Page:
Cindy Knocke, a dear friend of mine, told me that, being the good Catholic girl that she was,  she would pretend the Necco's were communion wafers, and would administer them to her friends with great reverence. Boy they were a nasty candy, but my mother continued to hand them out, and disappointment followed any trick-or-treater that left my house. I was mortified.

Consistently, there was at least one very cool Halloween house within several blocks of mine. This house was constantly at the top of our go-to list. I was always so remorseful that it would never have entered my family’s mind to have our home be the desired hot spot of the neighborhood.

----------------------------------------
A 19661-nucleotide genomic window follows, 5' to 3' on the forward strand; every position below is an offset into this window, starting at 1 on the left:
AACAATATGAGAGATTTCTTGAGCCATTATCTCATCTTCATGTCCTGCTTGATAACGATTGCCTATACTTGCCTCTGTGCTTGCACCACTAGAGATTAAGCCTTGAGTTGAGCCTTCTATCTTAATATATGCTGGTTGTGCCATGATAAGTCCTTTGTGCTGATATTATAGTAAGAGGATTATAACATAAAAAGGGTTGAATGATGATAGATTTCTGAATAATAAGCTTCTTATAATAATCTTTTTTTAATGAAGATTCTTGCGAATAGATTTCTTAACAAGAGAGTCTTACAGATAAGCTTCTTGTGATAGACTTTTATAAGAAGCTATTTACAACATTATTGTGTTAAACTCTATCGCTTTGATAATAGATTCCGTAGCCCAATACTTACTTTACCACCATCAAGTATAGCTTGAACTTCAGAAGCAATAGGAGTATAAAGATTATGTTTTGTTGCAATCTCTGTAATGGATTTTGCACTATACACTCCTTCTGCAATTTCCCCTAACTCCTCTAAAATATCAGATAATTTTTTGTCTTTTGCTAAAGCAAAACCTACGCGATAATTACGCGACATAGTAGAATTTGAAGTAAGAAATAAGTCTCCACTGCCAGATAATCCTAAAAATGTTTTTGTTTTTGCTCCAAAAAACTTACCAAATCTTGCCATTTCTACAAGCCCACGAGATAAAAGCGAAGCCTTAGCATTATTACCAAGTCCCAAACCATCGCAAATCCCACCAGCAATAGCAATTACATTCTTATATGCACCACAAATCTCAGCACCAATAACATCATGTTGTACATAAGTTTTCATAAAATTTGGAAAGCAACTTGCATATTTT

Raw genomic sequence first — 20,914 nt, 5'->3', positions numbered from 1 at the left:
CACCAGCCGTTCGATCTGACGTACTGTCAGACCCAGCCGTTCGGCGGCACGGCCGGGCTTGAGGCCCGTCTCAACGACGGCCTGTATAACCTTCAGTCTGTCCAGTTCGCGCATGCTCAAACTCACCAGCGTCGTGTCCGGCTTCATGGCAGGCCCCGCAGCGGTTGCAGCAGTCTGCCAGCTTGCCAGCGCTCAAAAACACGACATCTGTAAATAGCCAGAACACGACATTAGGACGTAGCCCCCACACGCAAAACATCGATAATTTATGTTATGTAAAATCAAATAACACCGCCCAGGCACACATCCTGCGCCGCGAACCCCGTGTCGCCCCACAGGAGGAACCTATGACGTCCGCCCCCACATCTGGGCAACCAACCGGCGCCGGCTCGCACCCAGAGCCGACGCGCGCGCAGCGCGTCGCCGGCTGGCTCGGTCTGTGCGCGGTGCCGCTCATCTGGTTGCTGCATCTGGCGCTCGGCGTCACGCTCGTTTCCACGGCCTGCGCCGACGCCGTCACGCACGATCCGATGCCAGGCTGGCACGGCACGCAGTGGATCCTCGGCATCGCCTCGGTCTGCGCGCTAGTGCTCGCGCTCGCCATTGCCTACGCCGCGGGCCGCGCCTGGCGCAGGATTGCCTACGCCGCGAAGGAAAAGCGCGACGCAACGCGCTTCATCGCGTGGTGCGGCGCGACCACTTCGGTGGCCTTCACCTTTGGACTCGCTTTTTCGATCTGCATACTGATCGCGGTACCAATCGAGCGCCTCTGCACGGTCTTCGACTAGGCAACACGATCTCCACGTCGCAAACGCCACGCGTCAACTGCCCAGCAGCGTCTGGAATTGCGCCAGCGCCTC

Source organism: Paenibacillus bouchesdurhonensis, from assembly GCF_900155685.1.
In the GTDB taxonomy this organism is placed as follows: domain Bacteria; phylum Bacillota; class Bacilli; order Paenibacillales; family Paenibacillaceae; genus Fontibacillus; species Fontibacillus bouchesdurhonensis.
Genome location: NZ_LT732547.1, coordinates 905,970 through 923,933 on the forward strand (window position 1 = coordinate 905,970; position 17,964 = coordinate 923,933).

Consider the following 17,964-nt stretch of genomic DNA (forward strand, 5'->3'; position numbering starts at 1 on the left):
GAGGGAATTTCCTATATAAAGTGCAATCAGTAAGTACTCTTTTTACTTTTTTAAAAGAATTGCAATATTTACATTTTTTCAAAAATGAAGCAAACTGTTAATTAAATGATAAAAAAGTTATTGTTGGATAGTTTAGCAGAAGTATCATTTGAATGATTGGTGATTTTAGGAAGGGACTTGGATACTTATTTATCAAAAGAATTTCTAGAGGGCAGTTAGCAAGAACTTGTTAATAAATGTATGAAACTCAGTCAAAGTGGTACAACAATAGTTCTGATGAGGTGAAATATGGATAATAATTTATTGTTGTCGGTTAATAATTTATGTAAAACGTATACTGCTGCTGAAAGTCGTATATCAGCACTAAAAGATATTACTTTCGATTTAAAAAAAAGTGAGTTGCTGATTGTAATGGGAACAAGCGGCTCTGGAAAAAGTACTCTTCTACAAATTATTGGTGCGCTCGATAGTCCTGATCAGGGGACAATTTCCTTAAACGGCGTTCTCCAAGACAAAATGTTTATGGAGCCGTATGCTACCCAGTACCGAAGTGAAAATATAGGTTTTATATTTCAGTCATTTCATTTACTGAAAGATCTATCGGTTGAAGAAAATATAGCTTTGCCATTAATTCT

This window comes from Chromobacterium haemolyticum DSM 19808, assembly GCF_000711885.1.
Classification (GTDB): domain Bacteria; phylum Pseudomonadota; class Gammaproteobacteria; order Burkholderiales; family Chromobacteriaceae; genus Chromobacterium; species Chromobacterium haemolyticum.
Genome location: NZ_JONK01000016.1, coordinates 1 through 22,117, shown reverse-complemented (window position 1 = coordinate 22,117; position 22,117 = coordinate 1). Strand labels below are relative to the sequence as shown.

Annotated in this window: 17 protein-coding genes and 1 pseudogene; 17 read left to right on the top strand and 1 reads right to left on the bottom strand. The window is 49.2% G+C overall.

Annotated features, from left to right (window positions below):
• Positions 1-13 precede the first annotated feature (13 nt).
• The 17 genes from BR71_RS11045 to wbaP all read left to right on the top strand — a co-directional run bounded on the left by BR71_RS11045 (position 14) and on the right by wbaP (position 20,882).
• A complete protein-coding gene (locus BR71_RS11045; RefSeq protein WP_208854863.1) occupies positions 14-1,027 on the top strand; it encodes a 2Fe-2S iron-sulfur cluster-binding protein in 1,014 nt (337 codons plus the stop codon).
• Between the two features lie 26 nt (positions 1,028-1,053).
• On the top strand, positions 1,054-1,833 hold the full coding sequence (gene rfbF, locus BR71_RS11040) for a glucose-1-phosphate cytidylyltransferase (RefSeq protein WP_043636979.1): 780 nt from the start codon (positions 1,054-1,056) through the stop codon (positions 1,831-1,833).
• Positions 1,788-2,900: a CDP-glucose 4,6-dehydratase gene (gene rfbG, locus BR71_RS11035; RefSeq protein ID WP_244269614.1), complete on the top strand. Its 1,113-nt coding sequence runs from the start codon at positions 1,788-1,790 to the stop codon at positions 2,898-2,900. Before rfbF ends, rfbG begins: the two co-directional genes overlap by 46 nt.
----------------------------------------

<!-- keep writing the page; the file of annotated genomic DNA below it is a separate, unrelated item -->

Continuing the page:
These exotic families (the families never seemed to go to this effort more than once in a lifetime) would turn their garage into the creepiest spook house ever. Oh, they were the best! The mom was always dressed as a wicked witch, slowly stirring up a  large black, steamy caldron of dry ice (so exceptionally eccentric), evilly ladling out cold apple juice, so impressive, so Halloween. Entering the pitch black garage, we were told to feel the peeled grapes in ice water…plucked eyeballs! Cooked noodles sitting in strawberry jam…brains! Oh, the wonder of it all was overwhelming. The candy you left with was always the very best…M & M’s, Super Bubble, Tootsie Roll Pops (on a hard stick). Leaving, the best spook house ever, the metal trash cans sitting just outside the garage would start clanging and out would jump an older sibling dressed in a white sheet eerily yelling “Booooo!” We would run, shrieking down the driveway, dissolve in laughter, roll around the front lawn until we realized we were wasting valuable time and off we would go to stuff our pillowcases to capacity.